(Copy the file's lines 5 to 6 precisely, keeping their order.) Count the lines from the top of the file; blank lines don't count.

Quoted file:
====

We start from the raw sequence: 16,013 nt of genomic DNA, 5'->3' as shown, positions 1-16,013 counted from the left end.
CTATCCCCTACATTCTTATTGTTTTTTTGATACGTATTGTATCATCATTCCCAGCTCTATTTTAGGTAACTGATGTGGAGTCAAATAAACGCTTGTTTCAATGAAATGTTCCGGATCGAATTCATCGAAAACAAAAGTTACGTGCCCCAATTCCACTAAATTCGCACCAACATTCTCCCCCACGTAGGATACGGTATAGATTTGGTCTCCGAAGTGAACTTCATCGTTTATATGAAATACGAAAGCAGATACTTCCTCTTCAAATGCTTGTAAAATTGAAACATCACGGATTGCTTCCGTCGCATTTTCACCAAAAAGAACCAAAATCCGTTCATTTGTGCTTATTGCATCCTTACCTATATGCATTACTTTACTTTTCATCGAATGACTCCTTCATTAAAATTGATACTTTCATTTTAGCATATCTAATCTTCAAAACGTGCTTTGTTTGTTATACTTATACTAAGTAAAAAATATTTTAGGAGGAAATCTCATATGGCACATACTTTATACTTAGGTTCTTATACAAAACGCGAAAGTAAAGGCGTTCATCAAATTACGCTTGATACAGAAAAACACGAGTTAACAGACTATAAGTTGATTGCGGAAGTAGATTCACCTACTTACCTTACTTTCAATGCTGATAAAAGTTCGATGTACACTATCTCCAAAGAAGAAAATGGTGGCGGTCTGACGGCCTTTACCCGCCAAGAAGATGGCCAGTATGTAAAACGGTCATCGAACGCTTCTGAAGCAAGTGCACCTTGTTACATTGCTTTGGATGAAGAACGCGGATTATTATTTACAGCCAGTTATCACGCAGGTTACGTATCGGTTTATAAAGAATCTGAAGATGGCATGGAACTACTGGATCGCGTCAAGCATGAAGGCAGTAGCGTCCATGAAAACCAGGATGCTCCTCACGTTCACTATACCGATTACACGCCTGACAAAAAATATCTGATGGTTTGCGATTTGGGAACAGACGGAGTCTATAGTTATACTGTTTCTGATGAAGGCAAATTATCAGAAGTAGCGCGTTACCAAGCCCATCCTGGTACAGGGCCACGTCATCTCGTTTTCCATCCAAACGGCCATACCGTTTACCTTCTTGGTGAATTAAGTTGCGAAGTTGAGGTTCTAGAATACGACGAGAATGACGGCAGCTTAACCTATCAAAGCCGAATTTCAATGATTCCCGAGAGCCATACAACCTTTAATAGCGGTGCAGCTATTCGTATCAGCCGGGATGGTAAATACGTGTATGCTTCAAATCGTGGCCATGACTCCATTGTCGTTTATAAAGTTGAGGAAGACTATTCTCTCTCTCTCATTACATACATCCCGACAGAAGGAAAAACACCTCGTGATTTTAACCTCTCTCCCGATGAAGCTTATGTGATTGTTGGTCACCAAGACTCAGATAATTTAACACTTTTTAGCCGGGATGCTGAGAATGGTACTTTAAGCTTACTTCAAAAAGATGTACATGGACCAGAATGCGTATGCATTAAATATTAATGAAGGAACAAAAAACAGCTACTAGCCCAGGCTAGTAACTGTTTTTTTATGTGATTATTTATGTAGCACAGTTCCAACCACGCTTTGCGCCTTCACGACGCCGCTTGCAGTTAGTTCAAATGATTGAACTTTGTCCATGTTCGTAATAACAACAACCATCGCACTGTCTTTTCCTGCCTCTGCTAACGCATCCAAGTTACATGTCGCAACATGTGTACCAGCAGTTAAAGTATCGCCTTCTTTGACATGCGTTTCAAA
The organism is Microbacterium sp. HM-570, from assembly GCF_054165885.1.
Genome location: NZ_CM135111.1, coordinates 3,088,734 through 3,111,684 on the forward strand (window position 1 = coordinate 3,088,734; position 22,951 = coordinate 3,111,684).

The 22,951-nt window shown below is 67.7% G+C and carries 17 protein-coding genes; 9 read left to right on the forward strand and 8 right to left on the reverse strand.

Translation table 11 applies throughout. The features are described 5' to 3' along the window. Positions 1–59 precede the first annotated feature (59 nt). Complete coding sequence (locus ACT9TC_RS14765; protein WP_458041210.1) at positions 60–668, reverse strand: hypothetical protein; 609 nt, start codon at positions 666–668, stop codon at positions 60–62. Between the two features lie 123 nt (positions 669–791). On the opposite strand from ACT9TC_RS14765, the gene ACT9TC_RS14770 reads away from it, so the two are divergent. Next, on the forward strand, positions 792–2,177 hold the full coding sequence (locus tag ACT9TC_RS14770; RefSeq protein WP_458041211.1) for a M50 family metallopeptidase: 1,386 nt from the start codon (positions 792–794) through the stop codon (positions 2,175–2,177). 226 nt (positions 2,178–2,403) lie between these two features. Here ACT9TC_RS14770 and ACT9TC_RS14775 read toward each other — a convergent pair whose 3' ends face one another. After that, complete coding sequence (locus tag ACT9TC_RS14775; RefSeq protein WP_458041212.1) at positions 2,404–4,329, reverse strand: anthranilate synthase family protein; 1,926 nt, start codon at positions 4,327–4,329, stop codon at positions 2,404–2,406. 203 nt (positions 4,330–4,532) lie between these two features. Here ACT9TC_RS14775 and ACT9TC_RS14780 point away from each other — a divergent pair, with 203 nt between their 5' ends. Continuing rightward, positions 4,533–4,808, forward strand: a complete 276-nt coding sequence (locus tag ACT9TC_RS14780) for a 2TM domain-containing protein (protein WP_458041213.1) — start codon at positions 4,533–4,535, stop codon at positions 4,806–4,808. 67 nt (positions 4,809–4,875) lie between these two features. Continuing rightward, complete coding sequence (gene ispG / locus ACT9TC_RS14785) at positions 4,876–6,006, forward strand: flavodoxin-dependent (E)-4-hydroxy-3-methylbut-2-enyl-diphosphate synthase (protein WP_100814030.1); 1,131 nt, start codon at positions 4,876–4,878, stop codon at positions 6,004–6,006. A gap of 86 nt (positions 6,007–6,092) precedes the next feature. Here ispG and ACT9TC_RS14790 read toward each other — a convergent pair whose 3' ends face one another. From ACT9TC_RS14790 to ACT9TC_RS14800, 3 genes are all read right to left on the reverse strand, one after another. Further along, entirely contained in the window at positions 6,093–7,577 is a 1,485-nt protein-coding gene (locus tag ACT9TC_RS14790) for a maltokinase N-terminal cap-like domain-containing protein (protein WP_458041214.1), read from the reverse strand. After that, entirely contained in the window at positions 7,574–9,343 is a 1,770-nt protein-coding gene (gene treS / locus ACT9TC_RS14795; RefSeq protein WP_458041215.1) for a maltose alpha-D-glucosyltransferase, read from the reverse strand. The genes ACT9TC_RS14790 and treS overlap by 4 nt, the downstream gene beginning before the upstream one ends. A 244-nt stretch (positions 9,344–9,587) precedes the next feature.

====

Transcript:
The 22,951-nt window shown below is 67.7% G+C and carries 17 protein-coding genes; 9 read left to right on the forward strand and 8 right to left on the reverse strand.

Translation table 11 applies throughout. The features are described 5' to 3' along the window. Positions 1–59 precede the first annotated feature (59 nt). Complete coding sequence (locus ACT9TC_RS14765; protein WP_458041210.1) at positions 60–668, reverse strand: hypothetical protein; 609 nt, start codon at positions 666–668, stop codon at positions 60–62. Between the two features lie 123 nt (positions 669–791). On the opposite strand from ACT9TC_RS14765, the gene ACT9TC_RS14770 reads away from it, so the two are divergent. Next, on the forward strand, positions 792–2,177 hold the full coding sequence (locus tag ACT9TC_RS14770; RefSeq protein WP_458041211.1) for a M50 family metallopeptidase: 1,386 nt from the start codon (positions 792–794) through the stop codon (positions 2,175–2,177). 226 nt (positions 2,178–2,403) lie between these two features. Here ACT9TC_RS14770 and ACT9TC_RS14775 read toward each other — a convergent pair whose 3' ends face one another. After that, complete coding sequence (locus tag ACT9TC_RS14775; RefSeq protein WP_458041212.1) at positions 2,404–4,329, reverse strand: anthranilate synthase family protein; 1,926 nt, start codon at positions 4,327–4,329, stop codon at positions 2,404–2,406. 203 nt (positions 4,330–4,532) lie between these two features. Here ACT9TC_RS14775 and ACT9TC_RS14780 point away from each other — a divergent pair, with 203 nt between their 5' ends. Continuing rightward, positions 4,533–4,808, forward strand: a complete 276-nt coding sequence (locus tag ACT9TC_RS14780) for a 2TM domain-containing protein (protein WP_458041213.1) — start codon at positions 4,533–4,535, stop codon at positions 4,806–4,808. 67 nt (positions 4,809–4,875) lie between these two features. Continuing rightward, complete coding sequence (gene ispG / locus ACT9TC_RS14785) at positions 4,876–6,006, forward strand: flavodoxin-dependent (E)-4-hydroxy-3-methylbut-2-enyl-diphosphate synthase (protein WP_100814030.1); 1,131 nt, start codon at positions 4,876–4,878, stop codon at positions 6,004–6,006. A gap of 86 nt (positions 6,007–6,092) precedes the next feature. Here ispG and ACT9TC_RS14790 read toward each other — a convergent pair whose 3' ends face one another. From ACT9TC_RS14790 to ACT9TC_RS14800, 3 genes are all read right to left on the reverse strand, one after another. Further along, entirely contained in the window at positions 6,093–7,577 is a 1,485-nt protein-coding gene (locus tag ACT9TC_RS14790) for a maltokinase N-terminal cap-like domain-containing protein (protein WP_458041214.1), read from the reverse strand. After that, entirely contained in the window at positions 7,574–9,343 is a 1,770-nt protein-coding gene (gene treS / locus ACT9TC_RS14795; RefSeq protein WP_458041215.1) for a maltose alpha-D-glucosyltransferase, read from the reverse strand. The genes ACT9TC_RS14790 and treS overlap by 4 nt, the downstream gene beginning before the upstream one ends. A 244-nt stretch (positions 9,344–9,587) precedes the next feature.